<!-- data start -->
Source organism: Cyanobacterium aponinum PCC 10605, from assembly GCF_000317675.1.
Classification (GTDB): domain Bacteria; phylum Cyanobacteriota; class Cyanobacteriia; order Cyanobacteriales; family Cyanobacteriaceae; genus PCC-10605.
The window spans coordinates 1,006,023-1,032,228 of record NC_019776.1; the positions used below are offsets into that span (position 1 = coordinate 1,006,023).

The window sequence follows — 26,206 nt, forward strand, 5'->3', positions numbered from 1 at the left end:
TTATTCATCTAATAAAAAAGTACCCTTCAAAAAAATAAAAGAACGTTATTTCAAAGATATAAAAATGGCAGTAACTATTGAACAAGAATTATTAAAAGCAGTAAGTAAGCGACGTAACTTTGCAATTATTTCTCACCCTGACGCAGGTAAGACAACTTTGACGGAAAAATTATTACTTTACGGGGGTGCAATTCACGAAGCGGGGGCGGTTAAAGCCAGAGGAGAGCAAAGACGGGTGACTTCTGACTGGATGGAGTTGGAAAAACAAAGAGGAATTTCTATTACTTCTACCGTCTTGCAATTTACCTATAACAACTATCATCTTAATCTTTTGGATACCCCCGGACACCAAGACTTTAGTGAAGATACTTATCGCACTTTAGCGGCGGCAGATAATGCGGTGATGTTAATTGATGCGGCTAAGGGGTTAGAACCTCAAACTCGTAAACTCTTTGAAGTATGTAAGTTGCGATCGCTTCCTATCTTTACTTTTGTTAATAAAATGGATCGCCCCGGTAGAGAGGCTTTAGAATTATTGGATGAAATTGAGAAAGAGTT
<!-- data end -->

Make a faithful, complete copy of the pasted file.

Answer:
Source organism: Cyanobacterium aponinum PCC 10605, from assembly GCF_000317675.1.
Classification (GTDB): domain Bacteria; phylum Cyanobacteriota; class Cyanobacteriia; order Cyanobacteriales; family Cyanobacteriaceae; genus PCC-10605.
The window spans coordinates 1,006,023-1,032,228 of record NC_019776.1; the positions used below are offsets into that span (position 1 = coordinate 1,006,023).

The window sequence follows — 26,206 nt, forward strand, 5'->3', positions numbered from 1 at the left end:
TTATTCATCTAATAAAAAAGTACCCTTCAAAAAAATAAAAGAACGTTATTTCAAAGATATAAAAATGGCAGTAACTATTGAACAAGAATTATTAAAAGCAGTAAGTAAGCGACGTAACTTTGCAATTATTTCTCACCCTGACGCAGGTAAGACAACTTTGACGGAAAAATTATTACTTTACGGGGGTGCAATTCACGAAGCGGGGGCGGTTAAAGCCAGAGGAGAGCAAAGACGGGTGACTTCTGACTGGATGGAGTTGGAAAAACAAAGAGGAATTTCTATTACTTCTACCGTCTTGCAATTTACCTATAACAACTATCATCTTAATCTTTTGGATACCCCCGGACACCAAGACTTTAGTGAAGATACTTATCGCACTTTAGCGGCGGCAGATAATGCGGTGATGTTAATTGATGCGGCTAAGGGGTTAGAACCTCAAACTCGTAAACTCTTTGAAGTATGTAAGTTGCGATCGCTTCCTATCTTTACTTTTGTTAATAAAATGGATCGCCCCGGTAGAGAGGCTTTAGAATTATTGGATGAAATTGAGAAAGAGTT